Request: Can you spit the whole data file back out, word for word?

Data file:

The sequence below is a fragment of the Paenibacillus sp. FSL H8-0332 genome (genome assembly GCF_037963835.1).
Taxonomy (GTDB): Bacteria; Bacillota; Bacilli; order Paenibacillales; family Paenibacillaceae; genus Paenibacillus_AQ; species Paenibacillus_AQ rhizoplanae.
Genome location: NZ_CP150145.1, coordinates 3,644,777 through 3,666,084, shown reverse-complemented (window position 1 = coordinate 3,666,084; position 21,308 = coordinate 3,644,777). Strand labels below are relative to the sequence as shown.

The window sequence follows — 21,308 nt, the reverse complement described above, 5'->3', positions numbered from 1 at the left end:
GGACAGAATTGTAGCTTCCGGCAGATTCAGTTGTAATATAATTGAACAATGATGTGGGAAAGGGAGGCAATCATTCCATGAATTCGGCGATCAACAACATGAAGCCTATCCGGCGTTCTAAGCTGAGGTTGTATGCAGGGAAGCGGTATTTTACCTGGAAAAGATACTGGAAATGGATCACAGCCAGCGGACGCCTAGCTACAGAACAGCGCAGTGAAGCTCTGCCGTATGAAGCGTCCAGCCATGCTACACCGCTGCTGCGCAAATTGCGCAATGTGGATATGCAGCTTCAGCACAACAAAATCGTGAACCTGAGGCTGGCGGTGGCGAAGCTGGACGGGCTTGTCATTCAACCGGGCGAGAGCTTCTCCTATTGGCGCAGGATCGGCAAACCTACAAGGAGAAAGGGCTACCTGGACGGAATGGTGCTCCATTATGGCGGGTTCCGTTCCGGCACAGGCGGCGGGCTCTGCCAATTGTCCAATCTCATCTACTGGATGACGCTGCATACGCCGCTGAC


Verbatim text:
The sequence below is a fragment of the Paenibacillus sp. FSL H8-0332 genome (genome assembly GCF_037963835.1).
Taxonomy (GTDB): Bacteria; Bacillota; Bacilli; order Paenibacillales; family Paenibacillaceae; genus Paenibacillus_AQ; species Paenibacillus_AQ rhizoplanae.
Genome location: NZ_CP150145.1, coordinates 3,644,777 through 3,666,084, shown reverse-complemented (window position 1 = coordinate 3,666,084; position 21,308 = coordinate 3,644,777). Strand labels below are relative to the sequence as shown.

The window sequence follows — 21,308 nt, the reverse complement described above, 5'->3', positions numbered from 1 at the left end:
GGACAGAATTGTAGCTTCCGGCAGATTCAGTTGTAATATAATTGAACAATGATGTGGGAAAGGGAGGCAATCATTCCATGAATTCGGCGATCAACAACATGAAGCCTATCCGGCGTTCTAAGCTGAGGTTGTATGCAGGGAAGCGGTATTTTACCTGGAAAAGATACTGGAAATGGATCACAGCCAGCGGACGCCTAGCTACAGAACAGCGCAGTGAAGCTCTGCCGTATGAAGCGTCCAGCCATGCTACACCGCTGCTGCGCAAATTGCGCAATGTGGATATGCAGCTTCAGCACAACAAAATCGTGAACCTGAGGCTGGCGGTGGCGAAGCTGGACGGGCTTGTCATTCAACCGGGCGAGAGCTTCTCCTATTGGCGCAGGATCGGCAAACCTACAAGGAGAAAGGGCTACCTGGACGGAATGGTGCTCCATTATGGCGGGTTCCGTTCCGGCACAGGCGGCGGGCTCTGCCAATTGTCCAATCTCATCTACTGGATGACGCTGCATACGCCGCTGAC